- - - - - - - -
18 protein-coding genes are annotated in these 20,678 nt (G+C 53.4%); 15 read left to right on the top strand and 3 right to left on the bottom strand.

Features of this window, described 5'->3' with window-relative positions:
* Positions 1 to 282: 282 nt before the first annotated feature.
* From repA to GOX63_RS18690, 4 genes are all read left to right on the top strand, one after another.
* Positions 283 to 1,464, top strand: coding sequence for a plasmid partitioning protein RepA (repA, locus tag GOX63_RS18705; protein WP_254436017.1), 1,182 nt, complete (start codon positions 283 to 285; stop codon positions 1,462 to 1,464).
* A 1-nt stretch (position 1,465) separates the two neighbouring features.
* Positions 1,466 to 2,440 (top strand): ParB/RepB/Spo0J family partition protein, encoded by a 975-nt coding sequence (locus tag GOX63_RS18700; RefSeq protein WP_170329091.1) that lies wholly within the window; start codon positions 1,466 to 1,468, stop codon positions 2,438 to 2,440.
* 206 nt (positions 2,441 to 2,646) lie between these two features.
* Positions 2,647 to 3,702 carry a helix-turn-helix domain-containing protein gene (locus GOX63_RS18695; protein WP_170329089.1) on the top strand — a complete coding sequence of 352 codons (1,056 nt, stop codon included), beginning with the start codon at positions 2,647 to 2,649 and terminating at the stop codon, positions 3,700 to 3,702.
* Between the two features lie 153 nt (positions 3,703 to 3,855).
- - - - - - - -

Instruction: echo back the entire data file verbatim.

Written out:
18 protein-coding genes are annotated in these 20,678 nt (G+C 53.4%); 15 read left to right on the top strand and 3 right to left on the bottom strand.

Features of this window, described 5'->3' with window-relative positions:
* Positions 1 to 282: 282 nt before the first annotated feature.
* From repA to GOX63_RS18690, 4 genes are all read left to right on the top strand, one after another.
* Positions 283 to 1,464, top strand: coding sequence for a plasmid partitioning protein RepA (repA, locus tag GOX63_RS18705; protein WP_254436017.1), 1,182 nt, complete (start codon positions 283 to 285; stop codon positions 1,462 to 1,464).
* A 1-nt stretch (position 1,465) separates the two neighbouring features.
* Positions 1,466 to 2,440 (top strand): ParB/RepB/Spo0J family partition protein, encoded by a 975-nt coding sequence (locus tag GOX63_RS18700; RefSeq protein WP_170329091.1) that lies wholly within the window; start codon positions 1,466 to 1,468, stop codon positions 2,438 to 2,440.
* 206 nt (positions 2,441 to 2,646) lie between these two features.
* Positions 2,647 to 3,702 carry a helix-turn-helix domain-containing protein gene (locus GOX63_RS18695; protein WP_170329089.1) on the top strand — a complete coding sequence of 352 codons (1,056 nt, stop codon included), beginning with the start codon at positions 2,647 to 2,649 and terminating at the stop codon, positions 3,700 to 3,702.
* Between the two features lie 153 nt (positions 3,703 to 3,855).